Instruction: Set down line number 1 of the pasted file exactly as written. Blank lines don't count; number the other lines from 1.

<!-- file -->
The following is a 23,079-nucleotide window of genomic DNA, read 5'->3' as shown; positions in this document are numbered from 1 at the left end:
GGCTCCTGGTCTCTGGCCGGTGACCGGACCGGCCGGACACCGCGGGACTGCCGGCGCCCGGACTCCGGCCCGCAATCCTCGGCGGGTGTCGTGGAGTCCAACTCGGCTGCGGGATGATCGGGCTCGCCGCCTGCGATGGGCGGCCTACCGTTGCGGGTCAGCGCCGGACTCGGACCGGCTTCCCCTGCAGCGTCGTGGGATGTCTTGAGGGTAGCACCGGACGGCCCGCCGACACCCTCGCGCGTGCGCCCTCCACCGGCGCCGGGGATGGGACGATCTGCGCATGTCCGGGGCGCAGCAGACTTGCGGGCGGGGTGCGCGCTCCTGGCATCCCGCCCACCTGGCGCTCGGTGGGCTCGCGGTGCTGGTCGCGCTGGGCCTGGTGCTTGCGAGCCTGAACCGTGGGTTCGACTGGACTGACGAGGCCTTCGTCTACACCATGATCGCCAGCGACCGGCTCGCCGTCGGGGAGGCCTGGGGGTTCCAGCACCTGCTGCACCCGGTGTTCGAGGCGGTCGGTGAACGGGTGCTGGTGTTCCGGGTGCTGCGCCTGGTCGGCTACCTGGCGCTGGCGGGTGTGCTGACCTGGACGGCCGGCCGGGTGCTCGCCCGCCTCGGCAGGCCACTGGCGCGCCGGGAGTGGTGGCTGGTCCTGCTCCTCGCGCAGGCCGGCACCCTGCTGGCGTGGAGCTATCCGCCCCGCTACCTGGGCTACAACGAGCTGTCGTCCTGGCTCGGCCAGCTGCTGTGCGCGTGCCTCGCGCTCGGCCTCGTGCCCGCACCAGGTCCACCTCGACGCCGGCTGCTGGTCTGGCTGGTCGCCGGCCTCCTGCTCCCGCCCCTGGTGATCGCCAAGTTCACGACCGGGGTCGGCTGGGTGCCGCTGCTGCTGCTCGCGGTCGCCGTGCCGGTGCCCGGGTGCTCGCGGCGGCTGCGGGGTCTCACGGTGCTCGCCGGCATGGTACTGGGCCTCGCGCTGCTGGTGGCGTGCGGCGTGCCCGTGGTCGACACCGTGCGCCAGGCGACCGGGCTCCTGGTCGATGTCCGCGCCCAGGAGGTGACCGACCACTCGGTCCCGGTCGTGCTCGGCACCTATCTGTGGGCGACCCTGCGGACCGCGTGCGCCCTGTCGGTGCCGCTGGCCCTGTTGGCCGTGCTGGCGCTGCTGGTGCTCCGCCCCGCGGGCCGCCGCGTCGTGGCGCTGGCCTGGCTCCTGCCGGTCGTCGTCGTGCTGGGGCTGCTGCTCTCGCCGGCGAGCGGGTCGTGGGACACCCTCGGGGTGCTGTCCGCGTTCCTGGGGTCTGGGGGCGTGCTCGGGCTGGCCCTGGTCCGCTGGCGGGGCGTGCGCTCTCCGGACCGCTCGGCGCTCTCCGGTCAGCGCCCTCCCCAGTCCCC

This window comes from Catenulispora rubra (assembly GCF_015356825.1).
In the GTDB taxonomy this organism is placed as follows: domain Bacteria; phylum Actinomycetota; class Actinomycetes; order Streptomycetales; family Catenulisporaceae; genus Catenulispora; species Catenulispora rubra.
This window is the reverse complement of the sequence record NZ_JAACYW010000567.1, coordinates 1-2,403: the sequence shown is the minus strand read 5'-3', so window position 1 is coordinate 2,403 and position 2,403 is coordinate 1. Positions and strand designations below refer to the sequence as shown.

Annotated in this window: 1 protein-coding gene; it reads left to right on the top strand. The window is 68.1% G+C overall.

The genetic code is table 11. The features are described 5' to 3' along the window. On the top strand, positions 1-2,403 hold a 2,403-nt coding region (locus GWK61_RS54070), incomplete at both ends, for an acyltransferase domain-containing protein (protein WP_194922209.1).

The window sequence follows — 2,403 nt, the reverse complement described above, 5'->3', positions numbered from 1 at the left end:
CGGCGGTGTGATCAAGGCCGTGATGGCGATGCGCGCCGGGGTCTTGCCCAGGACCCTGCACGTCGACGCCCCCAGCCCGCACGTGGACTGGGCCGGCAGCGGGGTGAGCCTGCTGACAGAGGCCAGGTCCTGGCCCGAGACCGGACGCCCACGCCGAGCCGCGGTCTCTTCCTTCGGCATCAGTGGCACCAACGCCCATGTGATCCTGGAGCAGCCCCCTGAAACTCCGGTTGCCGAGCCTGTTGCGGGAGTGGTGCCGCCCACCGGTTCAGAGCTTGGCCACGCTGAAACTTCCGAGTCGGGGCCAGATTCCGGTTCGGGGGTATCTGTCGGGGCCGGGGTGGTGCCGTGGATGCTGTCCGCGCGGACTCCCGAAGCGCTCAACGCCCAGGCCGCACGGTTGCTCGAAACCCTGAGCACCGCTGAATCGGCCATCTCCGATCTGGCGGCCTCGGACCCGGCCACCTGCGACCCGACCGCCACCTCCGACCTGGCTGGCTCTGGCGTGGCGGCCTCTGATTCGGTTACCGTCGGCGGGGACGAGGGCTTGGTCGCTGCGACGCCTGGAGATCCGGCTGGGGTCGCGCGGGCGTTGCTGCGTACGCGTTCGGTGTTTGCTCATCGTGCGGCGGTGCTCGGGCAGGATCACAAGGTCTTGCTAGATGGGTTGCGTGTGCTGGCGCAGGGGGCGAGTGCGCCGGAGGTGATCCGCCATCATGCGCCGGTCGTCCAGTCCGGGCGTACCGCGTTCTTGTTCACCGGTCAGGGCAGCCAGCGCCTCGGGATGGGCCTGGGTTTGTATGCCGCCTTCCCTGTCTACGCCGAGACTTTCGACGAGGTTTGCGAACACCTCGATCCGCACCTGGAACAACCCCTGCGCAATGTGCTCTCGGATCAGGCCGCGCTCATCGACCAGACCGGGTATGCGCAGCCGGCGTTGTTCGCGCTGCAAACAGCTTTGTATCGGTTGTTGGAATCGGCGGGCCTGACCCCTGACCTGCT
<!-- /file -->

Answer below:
The following is a 23,079-nucleotide window of genomic DNA, read 5'->3' as shown; positions in this document are numbered from 1 at the left end: